Brothers Of A Feather
Chris & Rich Robinson
By James Calemine
Recorded in April 2006, during a break from the Black Crowes tour, Atlanta’s Chris and Rich Robinson showcase 14 songs on Brothers Of A Feather. Culled from 12 acoustic-based shows in Los Angeles, San Francisco and Austin, this release contains the Robinson’s first new songs in 6 years, obscure Crowes compositions and well-chosen cover tunes in a stripped down acoustic duo.
The Robinson brothers alone onstage cast an intimate light on their under-rated abilities. These first-ever full length Brothers Of A Feather performances prove interesting and vital. Engineered by current Crowes guitarist Paul Stacey (who also produced and played guitar on Chris’ New Earth Mud), this collection surprises the listener with a quiet, powerful charm. Beware, these are not the hits. The sonic atmosphere and song selection on this collection veer away from the Black Crowes’ wild-eyed freaky rock and roll path.
Hats off to Rich Robinson…his guitar playing carries the music. Along with Chris’ solid acoustic guitar accompaniment, Rich sounds even more remarkable. The gritty Crowes song “Horsehead” opens the CD. Next, a song from the Crowes album Amorica, “Cursed Diamond”, which appears to be a personal favorite of the brothers because the song often appears in set lists.
However, a cover of John Martin’s “Over The Hill” sets the tone for this 76-minute CD. Their DNA harmonizing and acoustic weaving of the guitars keeps the listener attentive. “Magic Rooster Blues” a song the Crowes played onstage in 2006 proves a classic Rich riff alliterating Chris’ off-the-cuff lyrics: “Make a little mornin’ out of my midnight/Whisper in my ear tell me it’s all right/Let’s go and put some holes mama in our shoes/And sail away with the magic rooster blues” contains the old rollicking musical fever the Crowes control.
“My Heart's Been Killing Me”--appeared on last year’s Crowes double-CD release, The Lost Crowes--originated from a 1997 recording session in Atlanta. “Forgiven Song” Rich wrote for his 2004 Paper CD contains mighty fine sad-hearted, telecaster country twangs and inimitable harmonizing by Chris.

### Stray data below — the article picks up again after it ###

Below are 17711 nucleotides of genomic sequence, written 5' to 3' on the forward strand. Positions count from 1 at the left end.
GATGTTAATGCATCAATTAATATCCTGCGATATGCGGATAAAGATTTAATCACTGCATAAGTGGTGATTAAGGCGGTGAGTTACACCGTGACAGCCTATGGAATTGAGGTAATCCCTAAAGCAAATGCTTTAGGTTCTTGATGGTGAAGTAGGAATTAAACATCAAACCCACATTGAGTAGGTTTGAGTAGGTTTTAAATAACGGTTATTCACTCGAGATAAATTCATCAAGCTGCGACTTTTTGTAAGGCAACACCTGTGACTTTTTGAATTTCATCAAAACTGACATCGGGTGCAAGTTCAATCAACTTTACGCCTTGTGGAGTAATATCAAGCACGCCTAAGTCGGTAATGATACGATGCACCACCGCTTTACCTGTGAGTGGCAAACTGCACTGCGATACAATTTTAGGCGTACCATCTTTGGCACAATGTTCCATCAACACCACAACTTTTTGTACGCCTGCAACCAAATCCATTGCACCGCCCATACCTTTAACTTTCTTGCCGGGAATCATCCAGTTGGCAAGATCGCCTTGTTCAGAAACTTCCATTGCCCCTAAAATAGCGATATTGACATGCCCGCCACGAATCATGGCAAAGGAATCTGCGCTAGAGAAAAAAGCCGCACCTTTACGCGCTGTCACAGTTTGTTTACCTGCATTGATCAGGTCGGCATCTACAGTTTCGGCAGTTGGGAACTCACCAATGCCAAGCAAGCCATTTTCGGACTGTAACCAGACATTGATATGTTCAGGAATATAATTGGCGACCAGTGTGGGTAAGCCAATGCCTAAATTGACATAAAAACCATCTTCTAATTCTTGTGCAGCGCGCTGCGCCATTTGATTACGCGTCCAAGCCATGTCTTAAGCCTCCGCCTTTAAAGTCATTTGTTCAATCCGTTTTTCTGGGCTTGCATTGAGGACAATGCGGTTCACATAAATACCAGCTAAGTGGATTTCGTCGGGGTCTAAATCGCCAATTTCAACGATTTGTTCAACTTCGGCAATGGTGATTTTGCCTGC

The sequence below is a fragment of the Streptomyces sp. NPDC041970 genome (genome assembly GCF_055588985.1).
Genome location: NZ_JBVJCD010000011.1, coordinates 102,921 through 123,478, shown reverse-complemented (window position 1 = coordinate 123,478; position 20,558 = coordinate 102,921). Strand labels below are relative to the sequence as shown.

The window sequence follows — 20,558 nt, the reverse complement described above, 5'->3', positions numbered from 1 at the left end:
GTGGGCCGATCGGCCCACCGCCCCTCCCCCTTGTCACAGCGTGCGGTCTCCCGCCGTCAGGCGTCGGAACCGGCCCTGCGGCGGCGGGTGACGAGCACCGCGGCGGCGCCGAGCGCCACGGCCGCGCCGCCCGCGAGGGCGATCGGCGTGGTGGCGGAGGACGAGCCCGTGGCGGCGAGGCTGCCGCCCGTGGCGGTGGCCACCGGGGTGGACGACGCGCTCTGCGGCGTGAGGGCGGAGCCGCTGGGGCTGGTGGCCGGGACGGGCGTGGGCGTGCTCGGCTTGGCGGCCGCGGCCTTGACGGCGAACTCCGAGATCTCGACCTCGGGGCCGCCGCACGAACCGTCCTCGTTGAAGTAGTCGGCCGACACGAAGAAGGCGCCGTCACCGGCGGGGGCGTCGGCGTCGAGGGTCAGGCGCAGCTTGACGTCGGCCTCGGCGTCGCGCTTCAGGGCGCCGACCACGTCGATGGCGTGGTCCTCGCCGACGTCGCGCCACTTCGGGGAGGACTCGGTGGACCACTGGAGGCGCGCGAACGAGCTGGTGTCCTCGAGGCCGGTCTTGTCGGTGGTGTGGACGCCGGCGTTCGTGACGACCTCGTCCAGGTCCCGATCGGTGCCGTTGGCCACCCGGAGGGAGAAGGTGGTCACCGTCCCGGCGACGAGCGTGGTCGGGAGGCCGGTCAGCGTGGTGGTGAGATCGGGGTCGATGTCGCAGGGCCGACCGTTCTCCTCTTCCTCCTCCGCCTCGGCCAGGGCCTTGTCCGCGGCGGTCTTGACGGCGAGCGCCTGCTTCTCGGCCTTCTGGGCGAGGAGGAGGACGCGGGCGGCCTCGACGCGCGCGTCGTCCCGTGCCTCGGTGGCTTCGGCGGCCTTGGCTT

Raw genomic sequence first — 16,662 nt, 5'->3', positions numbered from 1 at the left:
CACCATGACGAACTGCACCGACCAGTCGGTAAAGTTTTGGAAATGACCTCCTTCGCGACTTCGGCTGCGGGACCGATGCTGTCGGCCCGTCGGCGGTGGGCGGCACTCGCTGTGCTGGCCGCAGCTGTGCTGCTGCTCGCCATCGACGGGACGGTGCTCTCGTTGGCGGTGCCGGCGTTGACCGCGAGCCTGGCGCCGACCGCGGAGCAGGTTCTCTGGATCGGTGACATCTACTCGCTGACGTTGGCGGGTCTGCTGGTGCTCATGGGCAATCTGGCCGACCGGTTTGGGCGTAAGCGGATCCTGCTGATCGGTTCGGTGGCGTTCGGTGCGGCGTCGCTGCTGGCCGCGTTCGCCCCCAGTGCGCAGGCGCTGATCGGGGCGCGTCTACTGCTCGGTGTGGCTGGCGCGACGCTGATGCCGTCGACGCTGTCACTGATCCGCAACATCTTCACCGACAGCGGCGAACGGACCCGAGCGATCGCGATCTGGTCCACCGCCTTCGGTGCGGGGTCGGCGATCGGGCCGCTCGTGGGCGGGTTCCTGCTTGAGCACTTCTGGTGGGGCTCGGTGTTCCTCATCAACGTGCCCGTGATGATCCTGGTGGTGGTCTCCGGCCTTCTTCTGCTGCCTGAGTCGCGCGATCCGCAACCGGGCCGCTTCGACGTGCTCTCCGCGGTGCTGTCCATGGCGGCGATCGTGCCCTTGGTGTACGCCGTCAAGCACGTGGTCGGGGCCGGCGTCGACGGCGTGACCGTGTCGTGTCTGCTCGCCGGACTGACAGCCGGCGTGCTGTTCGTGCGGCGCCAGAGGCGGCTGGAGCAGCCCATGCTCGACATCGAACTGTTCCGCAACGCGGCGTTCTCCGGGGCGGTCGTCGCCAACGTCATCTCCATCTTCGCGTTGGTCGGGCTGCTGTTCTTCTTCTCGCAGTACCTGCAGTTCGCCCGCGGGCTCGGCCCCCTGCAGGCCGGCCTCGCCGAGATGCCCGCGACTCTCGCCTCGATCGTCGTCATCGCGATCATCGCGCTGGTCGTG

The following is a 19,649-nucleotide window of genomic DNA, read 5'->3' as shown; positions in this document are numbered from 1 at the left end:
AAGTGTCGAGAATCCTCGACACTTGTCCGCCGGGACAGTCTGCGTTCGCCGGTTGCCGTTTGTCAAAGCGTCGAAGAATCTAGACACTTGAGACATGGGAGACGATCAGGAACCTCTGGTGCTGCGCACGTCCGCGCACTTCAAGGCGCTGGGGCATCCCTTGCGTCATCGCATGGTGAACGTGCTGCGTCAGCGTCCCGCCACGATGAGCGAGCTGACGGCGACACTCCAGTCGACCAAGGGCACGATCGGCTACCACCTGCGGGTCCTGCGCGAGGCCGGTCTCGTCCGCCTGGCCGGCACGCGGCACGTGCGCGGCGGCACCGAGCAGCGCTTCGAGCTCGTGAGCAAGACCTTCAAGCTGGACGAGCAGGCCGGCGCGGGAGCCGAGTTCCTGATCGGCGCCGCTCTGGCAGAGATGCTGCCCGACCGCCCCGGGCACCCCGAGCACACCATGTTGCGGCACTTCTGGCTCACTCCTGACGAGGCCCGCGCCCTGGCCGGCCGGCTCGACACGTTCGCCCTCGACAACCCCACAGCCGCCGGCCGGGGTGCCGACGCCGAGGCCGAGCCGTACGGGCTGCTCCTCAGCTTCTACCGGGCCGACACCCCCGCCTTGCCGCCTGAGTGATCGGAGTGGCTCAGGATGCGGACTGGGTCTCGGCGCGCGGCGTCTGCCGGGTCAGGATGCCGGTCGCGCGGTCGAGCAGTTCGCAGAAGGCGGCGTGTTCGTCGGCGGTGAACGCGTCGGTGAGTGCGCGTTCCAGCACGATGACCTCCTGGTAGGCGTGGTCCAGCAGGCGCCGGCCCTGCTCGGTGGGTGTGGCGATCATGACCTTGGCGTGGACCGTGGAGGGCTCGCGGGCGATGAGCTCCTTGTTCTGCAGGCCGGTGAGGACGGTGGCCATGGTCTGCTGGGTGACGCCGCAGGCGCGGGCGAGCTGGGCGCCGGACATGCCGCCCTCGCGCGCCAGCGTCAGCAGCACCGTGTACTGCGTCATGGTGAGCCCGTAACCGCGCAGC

A Chris song, “Someday Past The Sunset”, stands as a centerpiece gem. He sings “I feel weary in the weight of these days” in a scathing and venomous tone as he and Rich feverishly strum acoustic guitars in a Dylanesque mantra in what turns out to be one of Chris’ finest tunes. A Lowell George cover, “Roll Um Easy”, allows Rich to work his slide magic as Chris’ vocal phrasing proves on the spot. The Crowes’ back-up singers, Charity and Mona Lisa Young, provide a beautiful gospel harmony on this one. No notes are wasted on this CD.
Another new Robinson/Robinson song, “Cold Boy Smile” resembles an eerie Nick Drake recording or an Incredible String Band rendition of some cold, dark riverside dirge. These songs allow the brothers delicate acoustic interplay. They render Tom Rush’s “Driving Wheel” in a sad country-blues version that continues the mood of this CD. Rich’s lead vocal and hovering riff on his song “Leave It Alone” drives home the strength of this release on this song alone.
Their rendition of Gene Clark’s “Polly” blends a musical alchemy of acoustic country, blues and folk into one lowdown, back-porch sound. The old, bluesy Crowes b-side “Darling Of The Underground Press” lyrics conjure up the Crowes’ old dance with the devil: “So the story goes that you sold your soul/For illusions of beauty and courage/While young at heart is a nice place to start/Could the truth hold all of this baggage?”
Perhaps the most well-known song on this collection, “Thorn In My Pride” serves as the last track, and a glowing reminder of the Crowes instinct to construct timeless songs. Brothers Of A Feather proves one for the hat…